: Need to ensure adequate return on investments from infrastructure projects

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While emphasizing upon the need to ensure adequate return on investments in infrastructure through properly structured Special Purpose Vehicles (SPVs) and de-risking of projects, CEO Amitabh Kant said that it is required to evolve unique models and systems of urban planning which are creative, innovative and sustainable, and suited for South Asian countries.

Kant was speaking at the South Asian regional conference at in the capital to discuss the key issues, perspectives and the way forward in the Urban Infrastructure organised by NITI Aayog in partnership with the United Nations Economic and Social Commission for Asia and the Pacific (UNESCAP) and the Asian Development Bank (ADB).

The two day conference on “Urban Infrastructure: New Approaches to Public & Private Partnerships and Municipal Finance Innovations”, being held on November 15-16, was
inaugurated by Kant, Secretary, Department of Economic Affairs, Ministry of Finance Subhash Chandra Garg. UN Resident Coordinator in India,Yuri Afanasiev, Country Director, ADB India Kenichi Yokoyama, and Director & Head, UNESCAP S&SW Office, Dr Nagesh Kumar were present on this occasion.

Union Minister of State (Independent Charge) in the Ministry of Housing and Urban Affairs), addressed the closing session on Day One of the Conference and received the rapporteurs’ presentations, summarising best practices related to new approaches to PPP & Municipal Financing.

Secretary, Department of Economic Affairs, Ministry of Finance, Subhash Chandra Garg emphasised on the need to decentralised urbanisation, with porous boundaries between urban & rural areas as the key to sustainable urbanisation. He said that the future areas of growth & development are infrastructure & digitalised delivery of goods & services.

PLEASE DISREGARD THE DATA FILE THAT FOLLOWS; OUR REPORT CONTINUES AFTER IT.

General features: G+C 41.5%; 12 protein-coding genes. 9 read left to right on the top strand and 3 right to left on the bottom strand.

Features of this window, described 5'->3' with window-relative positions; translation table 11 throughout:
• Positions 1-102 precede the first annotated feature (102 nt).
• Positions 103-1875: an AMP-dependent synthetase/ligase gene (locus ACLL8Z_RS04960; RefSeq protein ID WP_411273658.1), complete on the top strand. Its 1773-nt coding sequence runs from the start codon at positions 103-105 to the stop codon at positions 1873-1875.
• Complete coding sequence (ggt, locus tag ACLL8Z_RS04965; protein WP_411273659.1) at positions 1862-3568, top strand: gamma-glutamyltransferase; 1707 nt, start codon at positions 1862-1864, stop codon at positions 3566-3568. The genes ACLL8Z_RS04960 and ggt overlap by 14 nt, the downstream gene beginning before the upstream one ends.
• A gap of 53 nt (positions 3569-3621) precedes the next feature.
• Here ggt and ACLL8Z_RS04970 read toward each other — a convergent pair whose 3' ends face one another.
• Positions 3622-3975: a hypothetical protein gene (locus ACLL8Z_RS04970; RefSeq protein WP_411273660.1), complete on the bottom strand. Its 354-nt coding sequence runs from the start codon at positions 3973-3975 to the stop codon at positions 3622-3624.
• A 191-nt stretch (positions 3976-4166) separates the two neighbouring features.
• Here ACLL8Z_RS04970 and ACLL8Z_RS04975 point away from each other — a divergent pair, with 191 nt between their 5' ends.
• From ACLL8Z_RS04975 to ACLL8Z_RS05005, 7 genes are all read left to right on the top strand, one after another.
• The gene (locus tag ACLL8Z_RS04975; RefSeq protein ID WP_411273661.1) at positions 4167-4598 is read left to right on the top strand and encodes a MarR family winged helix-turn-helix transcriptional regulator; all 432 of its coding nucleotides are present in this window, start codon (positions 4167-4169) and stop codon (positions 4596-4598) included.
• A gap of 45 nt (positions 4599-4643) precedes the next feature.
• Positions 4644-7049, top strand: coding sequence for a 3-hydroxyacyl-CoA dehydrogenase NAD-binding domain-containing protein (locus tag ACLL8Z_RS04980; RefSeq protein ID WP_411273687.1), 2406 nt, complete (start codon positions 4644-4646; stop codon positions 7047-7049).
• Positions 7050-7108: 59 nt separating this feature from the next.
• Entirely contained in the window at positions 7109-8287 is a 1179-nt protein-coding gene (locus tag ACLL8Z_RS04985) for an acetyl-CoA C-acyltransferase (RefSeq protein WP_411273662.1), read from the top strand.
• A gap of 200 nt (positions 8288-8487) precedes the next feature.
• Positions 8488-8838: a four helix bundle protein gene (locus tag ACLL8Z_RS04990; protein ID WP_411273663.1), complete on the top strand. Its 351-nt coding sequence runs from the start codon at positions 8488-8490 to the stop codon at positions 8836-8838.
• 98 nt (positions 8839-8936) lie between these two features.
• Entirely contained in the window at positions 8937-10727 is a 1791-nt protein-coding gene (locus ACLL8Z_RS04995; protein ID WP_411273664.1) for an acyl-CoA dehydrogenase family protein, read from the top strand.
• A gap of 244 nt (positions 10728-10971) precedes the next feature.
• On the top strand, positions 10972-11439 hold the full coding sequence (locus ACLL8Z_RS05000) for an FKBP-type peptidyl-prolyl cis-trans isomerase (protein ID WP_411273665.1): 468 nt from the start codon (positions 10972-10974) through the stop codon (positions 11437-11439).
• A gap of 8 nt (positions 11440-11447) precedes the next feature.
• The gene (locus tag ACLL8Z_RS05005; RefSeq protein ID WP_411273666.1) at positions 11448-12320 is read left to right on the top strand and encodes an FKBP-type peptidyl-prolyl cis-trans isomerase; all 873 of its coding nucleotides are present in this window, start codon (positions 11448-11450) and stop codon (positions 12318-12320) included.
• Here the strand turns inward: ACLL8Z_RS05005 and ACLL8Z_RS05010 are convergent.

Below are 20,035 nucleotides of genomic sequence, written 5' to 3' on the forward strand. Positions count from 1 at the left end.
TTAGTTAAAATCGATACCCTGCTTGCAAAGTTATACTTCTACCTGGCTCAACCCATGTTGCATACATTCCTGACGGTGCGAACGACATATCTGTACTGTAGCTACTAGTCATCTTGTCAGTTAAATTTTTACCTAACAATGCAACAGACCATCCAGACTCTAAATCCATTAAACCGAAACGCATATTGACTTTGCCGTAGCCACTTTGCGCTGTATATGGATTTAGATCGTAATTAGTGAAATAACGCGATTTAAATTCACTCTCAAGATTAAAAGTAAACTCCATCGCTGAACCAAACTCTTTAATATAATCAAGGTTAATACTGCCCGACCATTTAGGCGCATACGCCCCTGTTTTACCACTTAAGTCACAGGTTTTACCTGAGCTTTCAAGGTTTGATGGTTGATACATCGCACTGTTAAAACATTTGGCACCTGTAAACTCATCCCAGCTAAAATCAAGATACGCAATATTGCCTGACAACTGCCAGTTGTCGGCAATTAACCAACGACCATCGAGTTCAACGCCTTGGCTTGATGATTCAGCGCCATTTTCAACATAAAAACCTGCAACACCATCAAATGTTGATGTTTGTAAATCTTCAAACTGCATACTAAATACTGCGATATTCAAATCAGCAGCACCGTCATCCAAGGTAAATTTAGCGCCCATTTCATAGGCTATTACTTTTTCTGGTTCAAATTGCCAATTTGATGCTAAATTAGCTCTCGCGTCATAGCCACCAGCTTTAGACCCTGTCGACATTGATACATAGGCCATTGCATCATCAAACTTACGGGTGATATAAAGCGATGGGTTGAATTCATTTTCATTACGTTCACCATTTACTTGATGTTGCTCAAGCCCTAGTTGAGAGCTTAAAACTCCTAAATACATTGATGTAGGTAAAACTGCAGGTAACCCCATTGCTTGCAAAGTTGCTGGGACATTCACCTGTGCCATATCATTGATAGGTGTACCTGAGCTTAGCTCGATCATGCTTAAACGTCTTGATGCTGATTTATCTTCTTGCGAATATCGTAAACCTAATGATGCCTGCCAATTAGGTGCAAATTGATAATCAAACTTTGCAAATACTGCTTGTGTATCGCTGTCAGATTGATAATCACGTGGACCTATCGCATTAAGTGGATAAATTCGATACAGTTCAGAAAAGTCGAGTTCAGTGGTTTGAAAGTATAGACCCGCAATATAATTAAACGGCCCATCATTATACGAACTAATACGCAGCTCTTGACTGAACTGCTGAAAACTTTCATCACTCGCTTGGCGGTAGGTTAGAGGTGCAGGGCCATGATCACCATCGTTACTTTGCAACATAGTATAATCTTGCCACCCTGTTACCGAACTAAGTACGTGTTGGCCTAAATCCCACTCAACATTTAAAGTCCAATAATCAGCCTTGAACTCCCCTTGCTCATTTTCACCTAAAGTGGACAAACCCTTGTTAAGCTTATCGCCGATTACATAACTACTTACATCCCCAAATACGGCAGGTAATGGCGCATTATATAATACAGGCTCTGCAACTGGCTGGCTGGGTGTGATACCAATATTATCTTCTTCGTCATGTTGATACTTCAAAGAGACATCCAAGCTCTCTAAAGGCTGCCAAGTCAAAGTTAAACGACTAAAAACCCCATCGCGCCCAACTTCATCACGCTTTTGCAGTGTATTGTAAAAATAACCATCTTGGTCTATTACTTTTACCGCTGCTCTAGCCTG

Considering the quantum deficit in infrastructure implementation today vis-à-vis the demand, it is extremely imperative to focus on newer means of implementing and financing urban infrastructure. In India alone, until 2040, estimated investments of around $4.5 trillion are required in the infrastructure space. With respect to urban needs, the population in South Asia is expected to grow by around 250 million till 2030, while that in India is expected to reach around 590 million during the same period.

There are an estimated 98 million people who reside in the slums of Indian cities and are disproportionately deprived of access to basic services and infrastructure. These gaps must be addressed, so that the cities grow equitably and in an environmentally responsible way.

The South Asian regional conference is a first of its kind, with participation from across the South Asian region including leaders from the government, industry, research organizations, academia, think tanks and civil society. The Conference aims to review overall issues and assess the sustainability of PPPs and urban finance in South Asia, specifically India, while broadening the knowledge base and engaging on international best practices. Components of the Conference include keynote and breakout sessions, panel discussions, presentation and a variety of stakeholder consultations.

Countries need to explore innovative models to implement infrastructure projects. Public-private partnerships (PPPs) have been one such option that enables governments to optimally share the risks associated with a project’s life cycle. However, for making government procurement more dynamic, it is imperative to focus on wider options.

Furthermore, to implement urban infrastructure in India, a deeper deliberation is required on the means of democratising the governance at the city level with a view towards providing greater operational and fiscal autonomy to Urban Local Bodies (ULBs). These challenges and the emerging opportunities necessitate focusing on the institutional environment to improve the delivery of sustainable urban infrastructure and services and evaluating alternatives for long term, predictable
financing.

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